Monday, August 25, 2008

The stuff of learning

The kids came home today with a big fundraising packet for the school. They're supposed to sell candy, jewelry, wrapping paper and the like to people we know, with the school getting a cut and the kids getting a small gift for each certain number of things they sell. Well, this is another in a long list of things we're against, and here's why:

  • We prefer to make our donations straight out. We just gave $30 to the school's library fund. This money will be used directly for the intended purpose. The school will only get a small percentage of the proceeds of the sales, with the private fundraising organization getting the lion's share.

  • We don't want to bug our friends and loved ones for this. At some point in the year there will be a food drive, or a crop walk, or something else that we may want to hit up our friends for. And we don't want to waste the strong-arming on wrapping paper.

  • But most of all, we don't want to encourage a focus on stuff. Buying stuff that we don't need and never knew we wanted is exactly what we're trying to encourage our kids to stand against.

DW1 was pretty upset about this, because I guess the guy who did the tap dance for this was very effective. She wanted to get the flying disk that's the "gift" for two sales. (Point 4: She should give charity because it's important to give charity, not because wants to get the flying disk. I wonder what the implications of this would be for PBS pledge drives?) We explained it to her, she didn't like it but I think she heard it. We may give her a couple of extra bucks for tzedakah in the next little bit, let her decide where to give it. It'll be interesting to see if she gives it to the school.

    4 comments:

    ssr said...

    this is really hard, especially since the school put a total guilt trip on the kids to sell, sell, sell! I think it is wrong, especially for crappy "gifts" and even crappier merchandise. wish there was a better way for the school to make money without pimping out the kids.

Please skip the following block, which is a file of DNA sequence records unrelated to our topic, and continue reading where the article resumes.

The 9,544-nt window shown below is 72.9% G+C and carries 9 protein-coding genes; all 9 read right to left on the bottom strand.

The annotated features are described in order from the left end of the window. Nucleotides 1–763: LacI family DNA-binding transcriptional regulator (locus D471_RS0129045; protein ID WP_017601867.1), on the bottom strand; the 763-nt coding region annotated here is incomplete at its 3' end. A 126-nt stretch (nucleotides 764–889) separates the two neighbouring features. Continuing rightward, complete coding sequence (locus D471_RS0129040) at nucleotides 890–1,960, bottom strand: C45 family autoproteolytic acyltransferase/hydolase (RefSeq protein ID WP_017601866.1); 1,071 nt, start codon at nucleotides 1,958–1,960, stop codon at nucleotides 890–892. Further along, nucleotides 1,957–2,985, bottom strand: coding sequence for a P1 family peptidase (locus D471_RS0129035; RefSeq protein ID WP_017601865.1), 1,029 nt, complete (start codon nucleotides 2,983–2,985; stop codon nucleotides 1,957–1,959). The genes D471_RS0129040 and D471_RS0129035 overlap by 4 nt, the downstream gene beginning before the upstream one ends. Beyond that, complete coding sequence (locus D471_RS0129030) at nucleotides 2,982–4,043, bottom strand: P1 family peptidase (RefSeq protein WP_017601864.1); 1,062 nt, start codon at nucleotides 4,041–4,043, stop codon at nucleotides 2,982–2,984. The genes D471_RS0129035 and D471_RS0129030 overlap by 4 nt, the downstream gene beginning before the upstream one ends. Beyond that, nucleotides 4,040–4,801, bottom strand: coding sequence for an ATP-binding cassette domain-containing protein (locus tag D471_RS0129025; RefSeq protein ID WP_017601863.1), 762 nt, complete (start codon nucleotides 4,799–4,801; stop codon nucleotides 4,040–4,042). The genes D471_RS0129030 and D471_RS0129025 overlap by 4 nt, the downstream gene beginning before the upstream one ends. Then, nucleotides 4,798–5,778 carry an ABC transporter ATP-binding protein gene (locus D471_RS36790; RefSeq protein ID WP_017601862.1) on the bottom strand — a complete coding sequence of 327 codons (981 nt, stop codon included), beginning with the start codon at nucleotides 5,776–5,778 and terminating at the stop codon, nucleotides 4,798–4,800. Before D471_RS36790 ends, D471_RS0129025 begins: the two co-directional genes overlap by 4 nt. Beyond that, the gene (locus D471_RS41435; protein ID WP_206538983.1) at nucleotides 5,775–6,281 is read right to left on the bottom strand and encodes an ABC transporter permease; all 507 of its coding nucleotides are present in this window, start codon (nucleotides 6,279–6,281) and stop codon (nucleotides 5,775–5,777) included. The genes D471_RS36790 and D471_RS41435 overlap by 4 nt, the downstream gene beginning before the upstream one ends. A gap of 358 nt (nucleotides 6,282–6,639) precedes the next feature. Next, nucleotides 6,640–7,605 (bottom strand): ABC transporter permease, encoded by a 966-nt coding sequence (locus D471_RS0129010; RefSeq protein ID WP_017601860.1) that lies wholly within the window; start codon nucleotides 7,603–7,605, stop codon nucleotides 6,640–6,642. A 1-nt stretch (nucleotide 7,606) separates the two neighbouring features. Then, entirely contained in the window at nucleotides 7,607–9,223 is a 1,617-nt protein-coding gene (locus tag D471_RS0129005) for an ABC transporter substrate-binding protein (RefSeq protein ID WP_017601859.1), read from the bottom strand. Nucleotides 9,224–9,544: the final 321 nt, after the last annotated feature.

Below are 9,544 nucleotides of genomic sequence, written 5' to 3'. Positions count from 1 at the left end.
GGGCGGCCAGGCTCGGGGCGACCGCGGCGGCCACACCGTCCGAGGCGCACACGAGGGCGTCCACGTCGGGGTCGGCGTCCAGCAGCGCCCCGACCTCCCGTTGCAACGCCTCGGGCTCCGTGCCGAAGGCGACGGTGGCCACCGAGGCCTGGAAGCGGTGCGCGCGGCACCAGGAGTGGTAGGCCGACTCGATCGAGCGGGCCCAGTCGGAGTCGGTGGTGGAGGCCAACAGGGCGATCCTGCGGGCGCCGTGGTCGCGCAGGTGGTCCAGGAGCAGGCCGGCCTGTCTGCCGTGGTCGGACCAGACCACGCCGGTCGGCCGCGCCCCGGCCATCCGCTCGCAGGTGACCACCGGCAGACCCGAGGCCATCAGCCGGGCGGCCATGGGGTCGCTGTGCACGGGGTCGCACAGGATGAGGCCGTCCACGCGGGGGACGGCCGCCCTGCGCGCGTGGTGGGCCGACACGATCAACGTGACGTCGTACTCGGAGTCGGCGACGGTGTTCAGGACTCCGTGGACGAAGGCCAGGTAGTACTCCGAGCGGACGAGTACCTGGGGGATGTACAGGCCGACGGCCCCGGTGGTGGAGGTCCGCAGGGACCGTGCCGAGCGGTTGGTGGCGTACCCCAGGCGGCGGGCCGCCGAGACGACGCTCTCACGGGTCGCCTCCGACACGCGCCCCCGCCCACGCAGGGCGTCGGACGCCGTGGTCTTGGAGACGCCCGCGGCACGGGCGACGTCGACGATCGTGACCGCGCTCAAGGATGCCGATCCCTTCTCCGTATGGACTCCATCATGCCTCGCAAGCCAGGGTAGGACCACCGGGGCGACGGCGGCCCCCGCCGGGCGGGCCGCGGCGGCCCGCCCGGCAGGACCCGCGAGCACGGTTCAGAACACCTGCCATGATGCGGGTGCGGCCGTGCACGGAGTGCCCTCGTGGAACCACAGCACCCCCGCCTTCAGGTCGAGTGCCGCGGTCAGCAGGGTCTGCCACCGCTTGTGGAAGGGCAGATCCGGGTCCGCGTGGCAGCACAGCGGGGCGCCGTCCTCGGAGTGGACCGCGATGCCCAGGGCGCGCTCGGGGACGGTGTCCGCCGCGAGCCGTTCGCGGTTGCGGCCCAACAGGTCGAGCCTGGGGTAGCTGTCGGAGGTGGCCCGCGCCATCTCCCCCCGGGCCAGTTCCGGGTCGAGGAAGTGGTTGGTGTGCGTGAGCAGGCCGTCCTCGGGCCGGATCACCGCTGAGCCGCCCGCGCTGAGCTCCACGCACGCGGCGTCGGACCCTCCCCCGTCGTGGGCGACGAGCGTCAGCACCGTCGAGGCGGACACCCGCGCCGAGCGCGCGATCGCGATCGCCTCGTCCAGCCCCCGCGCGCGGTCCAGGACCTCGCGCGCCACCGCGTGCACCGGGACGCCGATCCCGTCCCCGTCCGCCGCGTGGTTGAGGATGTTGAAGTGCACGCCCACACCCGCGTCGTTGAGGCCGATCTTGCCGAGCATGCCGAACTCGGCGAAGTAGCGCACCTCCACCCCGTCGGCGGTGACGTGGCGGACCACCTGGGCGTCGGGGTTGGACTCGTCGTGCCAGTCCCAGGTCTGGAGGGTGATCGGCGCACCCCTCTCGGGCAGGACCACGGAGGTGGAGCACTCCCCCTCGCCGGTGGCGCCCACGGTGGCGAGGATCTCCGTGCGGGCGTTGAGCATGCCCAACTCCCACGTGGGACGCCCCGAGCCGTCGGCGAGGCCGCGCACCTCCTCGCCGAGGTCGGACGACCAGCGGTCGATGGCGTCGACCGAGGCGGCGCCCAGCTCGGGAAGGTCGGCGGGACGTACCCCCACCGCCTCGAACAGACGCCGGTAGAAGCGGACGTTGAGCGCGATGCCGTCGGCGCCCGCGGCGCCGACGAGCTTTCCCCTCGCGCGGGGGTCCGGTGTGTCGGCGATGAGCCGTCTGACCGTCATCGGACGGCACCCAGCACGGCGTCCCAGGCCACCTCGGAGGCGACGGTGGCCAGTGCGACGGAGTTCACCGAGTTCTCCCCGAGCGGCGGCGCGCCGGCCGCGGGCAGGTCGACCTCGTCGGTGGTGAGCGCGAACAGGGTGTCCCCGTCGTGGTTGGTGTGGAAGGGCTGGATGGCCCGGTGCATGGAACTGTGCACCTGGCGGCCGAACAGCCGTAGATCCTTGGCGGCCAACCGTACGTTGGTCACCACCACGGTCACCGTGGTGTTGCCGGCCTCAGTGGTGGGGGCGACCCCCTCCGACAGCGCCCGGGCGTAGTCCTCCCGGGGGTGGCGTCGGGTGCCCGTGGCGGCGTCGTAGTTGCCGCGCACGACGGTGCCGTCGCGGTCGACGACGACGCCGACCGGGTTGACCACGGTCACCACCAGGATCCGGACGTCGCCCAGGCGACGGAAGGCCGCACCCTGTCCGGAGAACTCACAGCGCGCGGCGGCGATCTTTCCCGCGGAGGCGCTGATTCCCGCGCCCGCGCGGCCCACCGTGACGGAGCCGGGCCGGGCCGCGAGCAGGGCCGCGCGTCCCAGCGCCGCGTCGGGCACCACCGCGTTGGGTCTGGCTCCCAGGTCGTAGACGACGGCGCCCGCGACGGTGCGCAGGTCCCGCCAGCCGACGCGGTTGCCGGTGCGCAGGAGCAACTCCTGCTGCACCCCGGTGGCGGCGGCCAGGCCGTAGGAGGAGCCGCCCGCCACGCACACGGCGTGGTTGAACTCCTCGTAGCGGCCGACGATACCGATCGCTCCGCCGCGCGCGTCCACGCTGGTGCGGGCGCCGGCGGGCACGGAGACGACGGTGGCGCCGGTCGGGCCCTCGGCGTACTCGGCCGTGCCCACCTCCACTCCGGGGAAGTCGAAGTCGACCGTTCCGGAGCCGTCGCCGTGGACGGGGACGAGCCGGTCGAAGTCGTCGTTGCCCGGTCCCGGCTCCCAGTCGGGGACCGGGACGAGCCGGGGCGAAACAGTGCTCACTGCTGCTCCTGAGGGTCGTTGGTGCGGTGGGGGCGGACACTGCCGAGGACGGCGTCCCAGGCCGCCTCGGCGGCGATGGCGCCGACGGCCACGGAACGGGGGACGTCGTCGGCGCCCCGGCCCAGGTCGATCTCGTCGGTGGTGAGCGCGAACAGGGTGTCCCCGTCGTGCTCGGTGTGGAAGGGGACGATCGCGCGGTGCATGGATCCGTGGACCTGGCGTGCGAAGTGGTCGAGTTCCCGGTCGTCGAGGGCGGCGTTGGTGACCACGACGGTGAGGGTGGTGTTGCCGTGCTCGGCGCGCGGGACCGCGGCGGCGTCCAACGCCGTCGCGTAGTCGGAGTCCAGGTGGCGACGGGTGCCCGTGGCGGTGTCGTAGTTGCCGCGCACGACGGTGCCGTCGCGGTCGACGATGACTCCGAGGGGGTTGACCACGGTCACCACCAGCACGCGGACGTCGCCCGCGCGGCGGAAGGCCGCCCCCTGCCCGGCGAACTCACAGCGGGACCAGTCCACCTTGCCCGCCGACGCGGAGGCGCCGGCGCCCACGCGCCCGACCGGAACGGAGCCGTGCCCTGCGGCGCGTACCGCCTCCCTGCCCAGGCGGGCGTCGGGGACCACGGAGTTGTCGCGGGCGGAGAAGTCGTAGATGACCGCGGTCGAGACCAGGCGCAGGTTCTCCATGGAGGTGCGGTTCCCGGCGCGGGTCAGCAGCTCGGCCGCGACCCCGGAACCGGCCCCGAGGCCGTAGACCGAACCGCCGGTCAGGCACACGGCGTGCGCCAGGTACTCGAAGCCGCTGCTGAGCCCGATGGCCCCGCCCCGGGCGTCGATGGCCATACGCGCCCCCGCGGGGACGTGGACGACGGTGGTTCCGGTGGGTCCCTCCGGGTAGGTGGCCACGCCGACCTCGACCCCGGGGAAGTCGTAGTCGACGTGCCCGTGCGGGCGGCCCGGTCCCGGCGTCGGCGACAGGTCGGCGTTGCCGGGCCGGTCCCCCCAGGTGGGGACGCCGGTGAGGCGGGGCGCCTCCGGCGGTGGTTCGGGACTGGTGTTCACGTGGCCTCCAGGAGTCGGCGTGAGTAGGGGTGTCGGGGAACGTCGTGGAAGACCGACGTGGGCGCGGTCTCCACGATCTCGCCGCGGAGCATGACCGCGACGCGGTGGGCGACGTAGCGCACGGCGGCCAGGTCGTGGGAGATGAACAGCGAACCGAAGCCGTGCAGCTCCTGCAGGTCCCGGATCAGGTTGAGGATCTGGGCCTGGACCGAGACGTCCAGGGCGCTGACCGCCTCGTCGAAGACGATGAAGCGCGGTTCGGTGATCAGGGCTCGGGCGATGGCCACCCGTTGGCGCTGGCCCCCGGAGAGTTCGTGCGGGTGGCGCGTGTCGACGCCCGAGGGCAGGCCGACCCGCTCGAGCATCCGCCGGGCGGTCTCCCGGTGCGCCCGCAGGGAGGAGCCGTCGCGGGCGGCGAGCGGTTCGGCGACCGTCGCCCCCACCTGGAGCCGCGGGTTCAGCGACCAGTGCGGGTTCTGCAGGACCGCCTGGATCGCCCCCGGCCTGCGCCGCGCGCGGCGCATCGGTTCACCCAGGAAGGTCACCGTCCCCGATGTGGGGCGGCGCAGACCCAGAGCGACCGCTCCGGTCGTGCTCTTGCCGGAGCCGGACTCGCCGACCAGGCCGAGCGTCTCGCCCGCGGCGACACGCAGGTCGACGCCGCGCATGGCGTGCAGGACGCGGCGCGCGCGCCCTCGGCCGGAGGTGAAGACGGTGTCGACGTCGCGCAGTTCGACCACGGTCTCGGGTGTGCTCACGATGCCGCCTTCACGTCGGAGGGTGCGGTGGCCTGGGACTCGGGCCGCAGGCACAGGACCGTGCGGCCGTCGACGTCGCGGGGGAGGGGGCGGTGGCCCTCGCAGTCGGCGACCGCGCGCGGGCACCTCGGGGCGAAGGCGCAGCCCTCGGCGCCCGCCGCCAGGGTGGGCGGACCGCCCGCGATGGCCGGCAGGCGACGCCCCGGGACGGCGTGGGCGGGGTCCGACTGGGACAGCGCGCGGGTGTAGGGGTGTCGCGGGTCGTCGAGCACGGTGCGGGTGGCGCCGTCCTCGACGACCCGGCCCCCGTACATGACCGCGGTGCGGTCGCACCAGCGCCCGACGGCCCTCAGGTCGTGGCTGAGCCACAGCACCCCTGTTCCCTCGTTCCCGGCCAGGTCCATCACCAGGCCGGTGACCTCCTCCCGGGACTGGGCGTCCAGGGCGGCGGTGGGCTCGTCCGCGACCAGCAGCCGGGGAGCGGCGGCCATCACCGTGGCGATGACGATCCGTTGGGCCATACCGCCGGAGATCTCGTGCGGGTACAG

Freedman said...

    Just today the onslaught of neighborhood kids with these same packets started knocking for donations.

    I am a teacher, I know the financial pressures school are under, but my school does not do this kind of fundraiser. We find it more successful to do a direct appeal to parents and community members with a secific goal (ie fund an expanded arts program).

    The worst part of all of this was hearing the kids want to sell to get "prizes" that are awful and further undermine the efforts of teachers and parents steer kids away from consumerism and video games.

    Mary T said...

    In principle I agree with your ideas. We didn't do this stuff with our kids. In practice however--I admit I have purchased things from neighors and relatives kids and have enjoyed watching thier enthusiasm when they thought their hard work selling was earning them some points toward a prize. Since they had not been 'taught' the same values my kids had--I didn't see a point to closing the door in their faces. I simply enjoyed the innocence of their smiles when I made my purchases.

    I recall especially a young honduran immigrant, Sophie who lived in my old neighborhood in Charlotte. she came back and visited my garden many times after I purchased an overpriced 'cardboard' pizza from her. I think it is good to have our principles but I think we also need to realize that there are folks who could not possibly understand them and not to expect them to. just my 'twist' on it. :)

    Shanna said...

    I, too, went through this with both of my kids, not only for their schools but also directly for the band. I'm so thankful we are past all of that because our whole family dreaded asking anyone to buy stuff - my kids never had 'salesman' personalities. [Actually, the teachers I've talked with hate having to get funds this way.] So, I have a soft spot for any child who makes the effort to do a sales pitch for his/her school and I will buy something just to help out.